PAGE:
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Clarissa's Blog

An academic's opinions on feminism, politics, literature, philosophy, teaching, academia, and a lot more.

The Real Problem at the Border

The US is experiencing the worst drug addiction crisis in decades. Heroin addiction is out of control. Whole towns are being wiped out by heroin. I have students who are escaping such towns and they tell of terrible things. 

94% of all the heroin in the US comes from Mexico. In Mexico, cartels are slaughtering each other and the innocent civilians for access to the distribution areas of the drug in the US. Drugs cross the border with ease. 

The problem is that there is no evidence that clamping down the border will help. When there is such a huge demand, there’s no likelihood that it will go unmet. 

In the last years of the USSR, an attempt was made to battle alcoholism. But when the access to alcohol was limited, not a single addict got cured. Those of the lower social classes drank cologne and sniffed glue. Those higher up switched to hard drugs. The anti-alcoholism campaign turned out to be part of a concerted effort to promote drug addiction in the USSR.

Addicts will find their drug and the drug will find its way to them. Drug addiction rates can only be addressed from the consumption side. Treating people and creating conditions that will prevent new addicts from appearing will defeat cartels. Borders never did and never will. I wish this weren’t true. I hate drugs and I’d support any kind of border security that could limit the flow of heroin into this country. But there is no evidence that it ever helped. 

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7 thoughts on “The Real Problem at the Border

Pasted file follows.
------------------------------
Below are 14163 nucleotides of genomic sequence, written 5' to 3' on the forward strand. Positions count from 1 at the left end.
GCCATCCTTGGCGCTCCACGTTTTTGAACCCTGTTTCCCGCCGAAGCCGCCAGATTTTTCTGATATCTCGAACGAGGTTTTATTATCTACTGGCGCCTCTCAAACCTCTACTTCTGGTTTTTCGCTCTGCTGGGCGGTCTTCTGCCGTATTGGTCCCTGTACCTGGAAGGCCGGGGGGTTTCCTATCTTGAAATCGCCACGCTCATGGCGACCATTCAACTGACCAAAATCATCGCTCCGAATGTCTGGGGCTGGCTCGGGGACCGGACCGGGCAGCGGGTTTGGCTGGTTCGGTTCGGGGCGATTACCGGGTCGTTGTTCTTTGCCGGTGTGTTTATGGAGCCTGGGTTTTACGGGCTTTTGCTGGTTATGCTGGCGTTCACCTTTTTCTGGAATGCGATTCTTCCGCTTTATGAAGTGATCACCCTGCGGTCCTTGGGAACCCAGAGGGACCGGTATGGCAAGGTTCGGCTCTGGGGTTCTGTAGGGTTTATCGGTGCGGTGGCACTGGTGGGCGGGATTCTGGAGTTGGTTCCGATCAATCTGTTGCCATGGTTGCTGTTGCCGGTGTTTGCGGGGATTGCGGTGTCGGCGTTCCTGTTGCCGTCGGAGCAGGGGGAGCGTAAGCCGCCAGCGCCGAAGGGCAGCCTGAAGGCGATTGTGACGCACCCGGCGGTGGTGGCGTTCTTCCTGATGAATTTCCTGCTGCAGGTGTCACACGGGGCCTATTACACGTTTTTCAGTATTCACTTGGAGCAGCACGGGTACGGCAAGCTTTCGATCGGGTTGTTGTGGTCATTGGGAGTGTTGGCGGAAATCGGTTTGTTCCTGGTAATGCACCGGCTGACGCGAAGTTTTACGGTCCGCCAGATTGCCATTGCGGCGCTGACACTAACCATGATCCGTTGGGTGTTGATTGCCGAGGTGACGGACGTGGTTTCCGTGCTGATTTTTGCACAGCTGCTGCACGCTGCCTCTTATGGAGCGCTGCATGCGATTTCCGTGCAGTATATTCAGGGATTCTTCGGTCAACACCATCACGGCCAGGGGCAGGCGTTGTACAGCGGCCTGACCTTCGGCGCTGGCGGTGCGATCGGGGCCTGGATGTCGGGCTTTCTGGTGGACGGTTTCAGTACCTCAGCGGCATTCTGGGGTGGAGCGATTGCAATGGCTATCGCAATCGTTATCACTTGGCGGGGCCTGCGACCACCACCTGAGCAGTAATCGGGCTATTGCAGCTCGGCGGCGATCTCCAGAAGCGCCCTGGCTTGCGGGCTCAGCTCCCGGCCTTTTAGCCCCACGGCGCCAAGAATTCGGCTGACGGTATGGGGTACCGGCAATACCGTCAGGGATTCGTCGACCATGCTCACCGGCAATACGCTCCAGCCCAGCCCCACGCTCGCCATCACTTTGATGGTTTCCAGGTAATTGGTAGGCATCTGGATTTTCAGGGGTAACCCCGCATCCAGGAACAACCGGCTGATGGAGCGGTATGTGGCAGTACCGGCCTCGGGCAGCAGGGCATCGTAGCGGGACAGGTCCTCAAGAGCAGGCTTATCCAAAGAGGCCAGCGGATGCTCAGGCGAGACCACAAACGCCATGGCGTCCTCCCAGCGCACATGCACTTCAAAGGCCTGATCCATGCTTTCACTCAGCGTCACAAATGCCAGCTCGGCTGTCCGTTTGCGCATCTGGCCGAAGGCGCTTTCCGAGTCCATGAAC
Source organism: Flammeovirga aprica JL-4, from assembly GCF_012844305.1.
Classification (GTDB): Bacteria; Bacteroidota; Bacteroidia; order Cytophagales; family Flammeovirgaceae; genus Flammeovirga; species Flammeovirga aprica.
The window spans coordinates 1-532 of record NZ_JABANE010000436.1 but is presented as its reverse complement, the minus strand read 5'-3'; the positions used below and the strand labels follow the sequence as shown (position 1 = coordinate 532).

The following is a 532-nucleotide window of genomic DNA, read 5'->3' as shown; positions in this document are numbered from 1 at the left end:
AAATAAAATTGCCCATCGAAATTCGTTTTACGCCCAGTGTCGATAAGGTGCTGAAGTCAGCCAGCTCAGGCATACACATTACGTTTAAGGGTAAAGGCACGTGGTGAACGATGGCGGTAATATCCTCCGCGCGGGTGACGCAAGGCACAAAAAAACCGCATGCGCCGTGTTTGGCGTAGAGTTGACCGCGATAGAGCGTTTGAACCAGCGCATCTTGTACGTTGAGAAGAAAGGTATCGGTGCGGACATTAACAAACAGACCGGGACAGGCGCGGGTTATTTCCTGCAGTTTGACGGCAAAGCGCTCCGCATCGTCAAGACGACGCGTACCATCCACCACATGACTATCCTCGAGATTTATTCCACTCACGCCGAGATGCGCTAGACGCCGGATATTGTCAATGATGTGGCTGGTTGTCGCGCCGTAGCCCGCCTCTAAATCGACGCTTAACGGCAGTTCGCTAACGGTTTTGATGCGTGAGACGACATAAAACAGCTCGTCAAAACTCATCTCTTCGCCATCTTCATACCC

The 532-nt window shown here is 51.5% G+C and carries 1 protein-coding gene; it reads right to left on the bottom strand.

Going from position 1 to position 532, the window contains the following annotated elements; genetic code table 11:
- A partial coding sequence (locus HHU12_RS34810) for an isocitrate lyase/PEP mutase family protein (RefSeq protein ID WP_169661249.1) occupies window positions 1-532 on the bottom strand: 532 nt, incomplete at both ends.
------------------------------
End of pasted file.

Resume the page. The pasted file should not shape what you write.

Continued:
1. After reading your posts about automation and seeing it in action at my local Israeli supermarket, I predict the addiction rates will soar, unless I am much mistaken and people don’t become addicted out of feeling useless and their life – pointless.

    What are other reasons for addiction, except the above and over prescription of drugs lending a helping hand too?

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    • Low self-esteem, oral stage traumas, and a negative father complex.

      On the positive side, treating addiction is so easy that psychoanalysts get their training in treating addicts. It’s the easiest thing there is for analysts to treat aside from things like migraines and gastritis.

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  2. DWeird on said:

    “The anti-alcoholism campaign turned out to be part of a concerted effort to promote drug addiction in the USSR.”

    Could you go into more detail about that?

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    • Gladly. So the Soviets knew they had to take the troops out of Afghanistan, right? That meant they would lose the part of world trade that went through Afghanistan (and that’s an enormous part of the world drug trade network.) They knew they needed a new arena to sell drugs.

      In the USSR, drug addiction was minimal and very marginalized. People used alcohol instead. But alcohol was legal and didn’t allow for such enormous profits. So a decision was made to push people towards drugs by withdrawing alcohol. It worked. Today, the drug addiction figures in Russia, for instance, are staggering. Much of the stuff that is completely illegal everywhere else is sold openly and cheaply to people of all ages in Russia. The narcomafias are a great asset to the Kremlin. The drug barons operate openly and without any fear. This is why there are no drug wars in Russia: the government is the cartel.

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  3. The Colombian cartels have so much money that they have purchased small submarines for bringing drugs into the US. A drug sub was captured by the Coast Guard back in October with 5,000 pounds of cocaine. Does the wall go under water??

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  4. Our inept drug enforcement efforts have put the cartels in business and given them their massive profits. We did the same thing in the 1920s with alcohol, with a similar lack of success. The alcohol ban simply put the Mafia in business. It’s past time for a different policy. (I feel the same way about drugs that you do, but I’m also a fan of policies that work.)

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